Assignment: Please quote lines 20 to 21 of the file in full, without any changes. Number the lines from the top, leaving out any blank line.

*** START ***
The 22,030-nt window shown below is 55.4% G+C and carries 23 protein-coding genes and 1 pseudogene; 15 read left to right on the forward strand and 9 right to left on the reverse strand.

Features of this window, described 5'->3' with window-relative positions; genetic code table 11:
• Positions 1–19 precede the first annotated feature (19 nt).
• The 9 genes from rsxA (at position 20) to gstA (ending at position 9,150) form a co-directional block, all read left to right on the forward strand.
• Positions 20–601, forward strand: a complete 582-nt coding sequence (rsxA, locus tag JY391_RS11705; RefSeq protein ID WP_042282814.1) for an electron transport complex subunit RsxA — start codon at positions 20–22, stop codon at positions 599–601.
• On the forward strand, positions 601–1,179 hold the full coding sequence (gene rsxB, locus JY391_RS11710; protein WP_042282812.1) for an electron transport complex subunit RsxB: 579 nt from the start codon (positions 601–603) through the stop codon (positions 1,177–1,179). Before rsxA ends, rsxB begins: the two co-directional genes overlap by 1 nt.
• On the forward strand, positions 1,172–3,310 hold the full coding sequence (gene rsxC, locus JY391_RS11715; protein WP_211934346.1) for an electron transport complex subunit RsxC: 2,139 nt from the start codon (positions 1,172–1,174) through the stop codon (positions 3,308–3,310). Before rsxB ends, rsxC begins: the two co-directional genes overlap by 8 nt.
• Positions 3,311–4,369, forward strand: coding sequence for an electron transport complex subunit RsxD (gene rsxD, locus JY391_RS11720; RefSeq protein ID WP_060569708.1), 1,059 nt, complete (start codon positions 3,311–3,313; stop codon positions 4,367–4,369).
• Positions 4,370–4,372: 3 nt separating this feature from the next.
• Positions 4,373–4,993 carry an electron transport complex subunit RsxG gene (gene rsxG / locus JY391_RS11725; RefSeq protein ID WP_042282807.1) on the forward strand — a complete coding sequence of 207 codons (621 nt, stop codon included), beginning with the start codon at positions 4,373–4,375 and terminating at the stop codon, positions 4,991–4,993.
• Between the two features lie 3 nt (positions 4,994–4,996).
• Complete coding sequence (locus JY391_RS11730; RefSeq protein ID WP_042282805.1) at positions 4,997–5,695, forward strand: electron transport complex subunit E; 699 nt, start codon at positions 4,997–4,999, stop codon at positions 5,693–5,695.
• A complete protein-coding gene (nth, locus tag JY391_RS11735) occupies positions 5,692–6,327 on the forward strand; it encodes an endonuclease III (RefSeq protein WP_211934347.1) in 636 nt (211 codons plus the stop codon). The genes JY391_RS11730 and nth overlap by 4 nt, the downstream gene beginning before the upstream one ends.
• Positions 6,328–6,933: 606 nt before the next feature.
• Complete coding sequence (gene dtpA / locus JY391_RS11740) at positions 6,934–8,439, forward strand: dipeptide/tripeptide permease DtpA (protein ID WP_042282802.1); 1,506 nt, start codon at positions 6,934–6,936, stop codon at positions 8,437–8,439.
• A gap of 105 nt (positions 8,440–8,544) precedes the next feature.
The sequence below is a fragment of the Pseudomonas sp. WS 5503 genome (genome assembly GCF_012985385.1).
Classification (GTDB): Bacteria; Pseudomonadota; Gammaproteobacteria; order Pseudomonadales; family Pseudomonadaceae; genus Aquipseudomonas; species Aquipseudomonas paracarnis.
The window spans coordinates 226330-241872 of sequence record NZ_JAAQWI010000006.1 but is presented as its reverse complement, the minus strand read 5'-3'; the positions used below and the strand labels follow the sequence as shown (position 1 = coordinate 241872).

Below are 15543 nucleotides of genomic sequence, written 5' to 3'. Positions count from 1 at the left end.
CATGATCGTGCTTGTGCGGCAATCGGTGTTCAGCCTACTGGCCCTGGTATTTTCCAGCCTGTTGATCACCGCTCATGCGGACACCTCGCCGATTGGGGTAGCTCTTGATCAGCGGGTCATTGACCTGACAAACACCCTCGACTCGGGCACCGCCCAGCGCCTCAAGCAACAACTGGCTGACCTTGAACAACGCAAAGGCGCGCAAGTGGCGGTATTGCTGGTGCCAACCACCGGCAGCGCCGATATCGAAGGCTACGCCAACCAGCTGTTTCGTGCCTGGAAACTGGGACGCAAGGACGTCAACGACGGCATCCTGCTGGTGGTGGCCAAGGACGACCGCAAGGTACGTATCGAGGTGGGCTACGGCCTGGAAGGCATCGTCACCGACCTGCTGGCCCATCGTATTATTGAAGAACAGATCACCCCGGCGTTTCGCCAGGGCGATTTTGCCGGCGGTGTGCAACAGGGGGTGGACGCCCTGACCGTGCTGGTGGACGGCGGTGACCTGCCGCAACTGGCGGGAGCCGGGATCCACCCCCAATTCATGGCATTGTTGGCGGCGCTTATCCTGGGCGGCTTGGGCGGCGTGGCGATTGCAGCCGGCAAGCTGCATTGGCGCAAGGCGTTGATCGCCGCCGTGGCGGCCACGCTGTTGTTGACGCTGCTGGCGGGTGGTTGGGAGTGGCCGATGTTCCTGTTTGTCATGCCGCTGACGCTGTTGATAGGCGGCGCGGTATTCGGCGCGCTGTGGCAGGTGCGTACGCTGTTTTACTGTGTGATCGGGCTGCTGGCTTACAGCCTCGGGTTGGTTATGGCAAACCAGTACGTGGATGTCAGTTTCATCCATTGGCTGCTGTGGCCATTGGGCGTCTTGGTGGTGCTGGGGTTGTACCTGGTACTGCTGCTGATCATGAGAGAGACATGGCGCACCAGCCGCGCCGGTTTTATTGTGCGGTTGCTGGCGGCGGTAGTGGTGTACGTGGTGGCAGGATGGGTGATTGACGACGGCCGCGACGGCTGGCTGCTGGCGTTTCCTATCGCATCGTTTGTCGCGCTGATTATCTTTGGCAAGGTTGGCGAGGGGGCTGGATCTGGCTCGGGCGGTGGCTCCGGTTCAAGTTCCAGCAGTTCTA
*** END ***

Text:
Below are 15543 nucleotides of genomic sequence, written 5' to 3'. Positions count from 1 at the left end.
CATGATCGTGCTTGTGCGGCAATCGGTGTTCAGCCTACTGGCCCTGGTATTTTCCAGCCTGTTGATCACCGCTCATGCGGACACCTCGCCGATTGGGGTAGCTCTTGATCAGCGGGTCATTGACCTGACAAACACCCTCGACTCGGGCACCGCCCAGCGCCTCAAGCAACAACTGGCTGACCTTGAACAACGCAAAGGCGCGCAAGTGGCGGTATTGCTGGTGCCAACCACCGGCAGCGCCGATATCGAAGGCTACGCCAACCAGCTGTTTCGTGCCTGGAAACTGGGACGCAAGGACGTCAACGACGGCATCCTGCTGGTGGTGGCCAAGGACGACCGCAAGGTACGTATCGAGGTGGGCTACGGCCTGGAAGGCATCGTCACCGACCTGCTGGCCCATCGTATTATTGAAGAACAGATCACCCCGGCGTTTCGCCAGGGCGATTTTGCCGGCGGTGTGCAACAGGGGGTGGACGCCCTGACCGTGCTGGTGGACGGCGGTGACCTGCCGCAACTGGCGGGAGCCGGGATCCACCCCCAATTCATGGCATTGTTGGCGGCGCTTATCCTGGGCGGCTTGGGCGGCGTGGCGATTGCAGCCGGCAAGCTGCATTGGCGCAAGGCGTTGATCGCCGCCGTGGCGGCCACGCTGTTGTTGACGCTGCTGGCGGGTGGTTGGGAGTGGCCGATGTTCCTGTTTGTCATGCCGCTGACGCTGTTGATAGGCGGCGCGGTATTCGGCGCGCTGTGGCAGGTGCGTACGCTGTTTTACTGTGTGATCGGGCTGCTGGCTTACAGCCTCGGGTTGGTTATGGCAAACCAGTACGTGGATGTCAGTTTCATCCATTGGCTGCTGTGGCCATTGGGCGTCTTGGTGGTGCTGGGGTTGTACCTGGTACTGCTGCTGATCATGAGAGAGACATGGCGCACCAGCCGCGCCGGTTTTATTGTGCGGTTGCTGGCGGCGGTAGTGGTGTACGTGGTGGCAGGATGGGTGATTGACGACGGCCGCGACGGCTGGCTGCTGGCGTTTCCTATCGCATCGTTTGTCGCGCTGATTATCTTTGGCAAGGTTGGCGAGGGGGCTGGATCTGGCTCGGGCGGTGGCTCCGGTTCAAGTTCCAGCAGTTCTA